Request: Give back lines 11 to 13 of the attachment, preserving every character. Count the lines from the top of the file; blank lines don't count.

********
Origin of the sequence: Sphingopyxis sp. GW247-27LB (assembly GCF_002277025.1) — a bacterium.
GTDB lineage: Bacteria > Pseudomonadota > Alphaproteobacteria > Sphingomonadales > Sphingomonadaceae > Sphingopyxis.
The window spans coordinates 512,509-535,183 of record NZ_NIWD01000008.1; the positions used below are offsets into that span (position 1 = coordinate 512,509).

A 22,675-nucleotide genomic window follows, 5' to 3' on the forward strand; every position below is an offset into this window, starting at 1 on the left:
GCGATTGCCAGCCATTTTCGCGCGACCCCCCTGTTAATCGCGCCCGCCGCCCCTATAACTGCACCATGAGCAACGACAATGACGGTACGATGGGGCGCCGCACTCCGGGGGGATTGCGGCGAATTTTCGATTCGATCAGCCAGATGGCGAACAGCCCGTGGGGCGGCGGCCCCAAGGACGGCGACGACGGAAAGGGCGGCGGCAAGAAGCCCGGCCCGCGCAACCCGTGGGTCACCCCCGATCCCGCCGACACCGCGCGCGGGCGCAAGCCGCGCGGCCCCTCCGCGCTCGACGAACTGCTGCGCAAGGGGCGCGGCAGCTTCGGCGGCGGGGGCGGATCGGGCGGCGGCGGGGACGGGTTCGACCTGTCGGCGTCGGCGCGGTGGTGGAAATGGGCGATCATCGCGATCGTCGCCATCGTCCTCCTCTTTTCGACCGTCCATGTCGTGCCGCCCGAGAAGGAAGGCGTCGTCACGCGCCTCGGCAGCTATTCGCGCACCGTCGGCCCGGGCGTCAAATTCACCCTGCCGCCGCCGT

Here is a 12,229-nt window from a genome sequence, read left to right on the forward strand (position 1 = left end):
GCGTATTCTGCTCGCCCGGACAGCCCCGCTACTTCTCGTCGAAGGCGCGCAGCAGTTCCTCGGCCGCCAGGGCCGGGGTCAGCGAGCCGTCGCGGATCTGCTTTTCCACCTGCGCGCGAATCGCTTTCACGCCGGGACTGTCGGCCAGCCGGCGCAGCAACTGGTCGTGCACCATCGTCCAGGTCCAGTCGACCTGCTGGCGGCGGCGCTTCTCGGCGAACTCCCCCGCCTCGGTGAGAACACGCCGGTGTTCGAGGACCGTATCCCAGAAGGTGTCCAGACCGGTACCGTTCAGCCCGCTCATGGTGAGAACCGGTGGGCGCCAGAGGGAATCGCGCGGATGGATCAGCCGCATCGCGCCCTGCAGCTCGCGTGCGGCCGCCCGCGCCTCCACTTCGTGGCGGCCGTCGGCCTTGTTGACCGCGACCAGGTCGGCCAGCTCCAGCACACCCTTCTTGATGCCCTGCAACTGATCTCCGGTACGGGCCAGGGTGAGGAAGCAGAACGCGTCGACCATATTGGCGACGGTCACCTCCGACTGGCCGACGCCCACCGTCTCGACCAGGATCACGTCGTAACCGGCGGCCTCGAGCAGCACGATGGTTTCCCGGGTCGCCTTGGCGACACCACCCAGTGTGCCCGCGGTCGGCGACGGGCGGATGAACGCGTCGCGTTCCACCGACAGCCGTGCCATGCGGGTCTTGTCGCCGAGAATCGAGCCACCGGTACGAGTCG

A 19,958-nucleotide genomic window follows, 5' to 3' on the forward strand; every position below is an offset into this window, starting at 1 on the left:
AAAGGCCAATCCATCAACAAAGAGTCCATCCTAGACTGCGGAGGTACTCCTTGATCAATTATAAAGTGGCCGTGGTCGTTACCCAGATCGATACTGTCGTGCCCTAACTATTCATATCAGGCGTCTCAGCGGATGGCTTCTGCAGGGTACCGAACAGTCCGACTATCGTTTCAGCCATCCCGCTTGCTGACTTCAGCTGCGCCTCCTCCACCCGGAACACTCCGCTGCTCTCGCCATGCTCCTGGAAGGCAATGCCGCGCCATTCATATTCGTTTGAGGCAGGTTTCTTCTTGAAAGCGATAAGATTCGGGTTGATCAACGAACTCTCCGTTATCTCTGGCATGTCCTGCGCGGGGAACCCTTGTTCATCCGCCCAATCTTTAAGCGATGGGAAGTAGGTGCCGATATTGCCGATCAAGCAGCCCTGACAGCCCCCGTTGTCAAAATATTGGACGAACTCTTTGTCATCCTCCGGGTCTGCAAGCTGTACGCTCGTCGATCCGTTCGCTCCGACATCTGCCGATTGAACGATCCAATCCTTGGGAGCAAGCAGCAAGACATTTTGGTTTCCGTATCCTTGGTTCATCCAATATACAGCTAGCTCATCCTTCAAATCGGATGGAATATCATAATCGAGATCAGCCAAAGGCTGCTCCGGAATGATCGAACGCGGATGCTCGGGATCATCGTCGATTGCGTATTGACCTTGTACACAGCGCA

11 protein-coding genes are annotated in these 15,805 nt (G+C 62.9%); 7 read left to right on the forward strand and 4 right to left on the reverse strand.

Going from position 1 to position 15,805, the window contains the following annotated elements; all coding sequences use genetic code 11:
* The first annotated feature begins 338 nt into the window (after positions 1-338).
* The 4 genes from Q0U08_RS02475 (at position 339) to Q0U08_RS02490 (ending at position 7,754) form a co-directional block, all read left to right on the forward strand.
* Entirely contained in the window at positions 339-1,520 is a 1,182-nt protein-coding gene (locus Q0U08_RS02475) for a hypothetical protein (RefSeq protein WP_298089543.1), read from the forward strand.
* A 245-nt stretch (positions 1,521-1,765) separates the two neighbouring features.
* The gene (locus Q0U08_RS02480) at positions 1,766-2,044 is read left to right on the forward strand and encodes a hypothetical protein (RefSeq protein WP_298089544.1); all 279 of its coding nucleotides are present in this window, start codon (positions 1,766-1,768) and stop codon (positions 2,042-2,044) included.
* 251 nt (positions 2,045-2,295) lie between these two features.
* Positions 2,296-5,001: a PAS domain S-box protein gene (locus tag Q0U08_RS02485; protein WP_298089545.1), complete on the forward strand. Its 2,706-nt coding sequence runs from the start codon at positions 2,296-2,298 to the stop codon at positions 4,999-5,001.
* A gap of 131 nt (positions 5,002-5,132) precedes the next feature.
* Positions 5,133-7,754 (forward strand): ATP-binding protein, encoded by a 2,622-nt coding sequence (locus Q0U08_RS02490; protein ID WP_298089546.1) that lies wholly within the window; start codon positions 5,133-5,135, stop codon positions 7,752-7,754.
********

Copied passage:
Going from position 1 to position 15,805, the window contains the following annotated elements; all coding sequences use genetic code 11:
* The first annotated feature begins 338 nt into the window (after positions 1-338).
* The 4 genes from Q0U08_RS02475 (at position 339) to Q0U08_RS02490 (ending at position 7,754) form a co-directional block, all read left to right on the forward strand.